Both of these are a bit more complex from a development standpoint, so you should work with your web developer or provider to get your form completion dialed.

Then, there are two things that you can simply remove from your website to make life easier for your customers.

First, combine your checkout process into the fewest possible pages. Ideally, the customer should be able to finish their purchase in two pages. However, the difference in overall conversion rates between two page checkout flows and three page checkout flows is pretty small. It could be a statistical anomaly.

But a four page checkout flow is a bad idea. At four pages, people start to drop off.

Second, never require your customer to create an account in order to purchase. Thinking about creating passwords and usernames and then having to remember them causes anxiety.

You should absolutely avoid causing anxiety during the checkout process. Requiring first-time customers to create an account to make a purchase chases a lot of people away.

I’m one of those people who refuses to make that first purchase if the site requires me to create an account. This is serious.

If you’d like to offer customers an opportunity to create an account for future purchases, include a link to your account creation page in the order confirmation email.

These are fairly simple changes that actually make things much simpler for the customer and will reduce your cart abandonment rates.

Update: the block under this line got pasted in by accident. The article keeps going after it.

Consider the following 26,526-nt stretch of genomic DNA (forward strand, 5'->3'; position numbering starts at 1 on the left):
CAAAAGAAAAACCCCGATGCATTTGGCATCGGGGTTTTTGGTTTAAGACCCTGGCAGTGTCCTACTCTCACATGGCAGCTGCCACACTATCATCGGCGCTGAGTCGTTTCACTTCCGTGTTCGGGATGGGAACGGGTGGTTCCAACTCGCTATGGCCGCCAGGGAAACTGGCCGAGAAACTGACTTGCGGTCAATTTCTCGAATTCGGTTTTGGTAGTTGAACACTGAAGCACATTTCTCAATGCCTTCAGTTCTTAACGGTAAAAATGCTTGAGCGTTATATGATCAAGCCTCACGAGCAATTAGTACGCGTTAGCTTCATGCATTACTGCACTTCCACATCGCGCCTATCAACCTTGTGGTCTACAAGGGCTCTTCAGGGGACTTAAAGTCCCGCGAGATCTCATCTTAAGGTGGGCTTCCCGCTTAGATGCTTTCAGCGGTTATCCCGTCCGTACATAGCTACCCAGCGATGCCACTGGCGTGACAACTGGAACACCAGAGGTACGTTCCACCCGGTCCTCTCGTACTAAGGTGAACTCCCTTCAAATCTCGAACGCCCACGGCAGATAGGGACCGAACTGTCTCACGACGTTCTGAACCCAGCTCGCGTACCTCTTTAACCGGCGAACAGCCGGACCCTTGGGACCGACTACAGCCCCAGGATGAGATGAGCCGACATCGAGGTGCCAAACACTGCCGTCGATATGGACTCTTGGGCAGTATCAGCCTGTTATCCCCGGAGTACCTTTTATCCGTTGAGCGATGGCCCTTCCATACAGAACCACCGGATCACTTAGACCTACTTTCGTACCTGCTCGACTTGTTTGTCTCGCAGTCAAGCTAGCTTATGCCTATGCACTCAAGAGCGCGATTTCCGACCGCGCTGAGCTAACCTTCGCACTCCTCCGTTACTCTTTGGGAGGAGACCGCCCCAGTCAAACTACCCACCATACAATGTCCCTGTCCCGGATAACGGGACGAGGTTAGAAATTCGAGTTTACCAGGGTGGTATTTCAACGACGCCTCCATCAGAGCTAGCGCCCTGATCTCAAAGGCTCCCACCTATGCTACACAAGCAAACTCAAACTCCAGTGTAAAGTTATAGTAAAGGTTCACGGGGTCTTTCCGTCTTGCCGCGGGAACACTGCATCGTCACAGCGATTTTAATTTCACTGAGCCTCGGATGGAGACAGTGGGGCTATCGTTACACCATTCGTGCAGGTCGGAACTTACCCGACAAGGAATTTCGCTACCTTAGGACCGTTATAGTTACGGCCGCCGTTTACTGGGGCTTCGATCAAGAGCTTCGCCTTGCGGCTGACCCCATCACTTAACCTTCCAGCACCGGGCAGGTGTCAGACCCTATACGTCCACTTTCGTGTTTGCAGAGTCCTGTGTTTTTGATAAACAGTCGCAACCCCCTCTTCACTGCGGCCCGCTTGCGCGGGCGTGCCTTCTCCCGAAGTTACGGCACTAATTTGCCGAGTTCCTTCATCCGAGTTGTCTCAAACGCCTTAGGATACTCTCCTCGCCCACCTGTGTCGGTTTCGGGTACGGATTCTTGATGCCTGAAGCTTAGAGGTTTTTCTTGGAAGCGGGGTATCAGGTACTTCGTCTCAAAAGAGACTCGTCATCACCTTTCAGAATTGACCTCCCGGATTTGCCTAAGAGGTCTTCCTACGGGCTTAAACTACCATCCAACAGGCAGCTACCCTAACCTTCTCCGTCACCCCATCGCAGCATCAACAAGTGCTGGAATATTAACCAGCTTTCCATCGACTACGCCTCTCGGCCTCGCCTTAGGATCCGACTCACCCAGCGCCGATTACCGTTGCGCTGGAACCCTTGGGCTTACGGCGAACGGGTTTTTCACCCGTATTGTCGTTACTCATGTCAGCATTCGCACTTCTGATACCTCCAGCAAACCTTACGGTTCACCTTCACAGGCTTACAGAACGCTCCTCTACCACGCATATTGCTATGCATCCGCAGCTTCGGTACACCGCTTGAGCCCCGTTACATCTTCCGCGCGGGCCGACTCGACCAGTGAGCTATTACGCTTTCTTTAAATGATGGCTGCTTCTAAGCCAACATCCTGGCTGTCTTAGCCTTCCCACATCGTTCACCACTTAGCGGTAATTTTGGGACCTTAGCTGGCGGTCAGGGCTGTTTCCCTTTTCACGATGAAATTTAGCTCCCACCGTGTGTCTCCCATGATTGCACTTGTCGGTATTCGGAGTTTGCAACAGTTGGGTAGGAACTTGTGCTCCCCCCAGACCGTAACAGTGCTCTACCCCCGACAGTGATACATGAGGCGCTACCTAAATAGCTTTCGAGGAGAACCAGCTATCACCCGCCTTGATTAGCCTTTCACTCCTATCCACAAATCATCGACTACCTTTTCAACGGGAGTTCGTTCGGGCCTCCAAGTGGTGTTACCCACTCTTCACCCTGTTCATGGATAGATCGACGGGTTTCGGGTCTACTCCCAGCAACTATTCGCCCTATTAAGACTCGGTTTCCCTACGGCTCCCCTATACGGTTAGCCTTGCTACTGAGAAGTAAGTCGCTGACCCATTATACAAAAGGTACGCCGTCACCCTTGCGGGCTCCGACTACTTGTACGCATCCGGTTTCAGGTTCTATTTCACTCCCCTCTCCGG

However, there are also ways that you can improve your website to make your own life easier.

Built in Data Validation

Incorrect information causes issues in the order fulfillment process. It’s a headache for both you and the customer.

While it’s nearly impossible to prevent customers from using addresses besides their primary residence—and you wouldn’t want to anyway—you want to avoid getting typos or blatantly false information in your checkout process.

If the customer enters an invalid address, email address, or phone number, your website should prompt them to correct the error. This minimizes the chances of orders being shipped to the wrong address and ensures that you have good information for contacting the customer during the fulfillment process if you need to.

Building data validation into your checkout flow is actually really simple. You can validate any data that’s entered during checkout with a prebuilt API.

An API can easily check to make sure that the customer enters a real address, email address, and phone number. The entire process is transparent to the customer.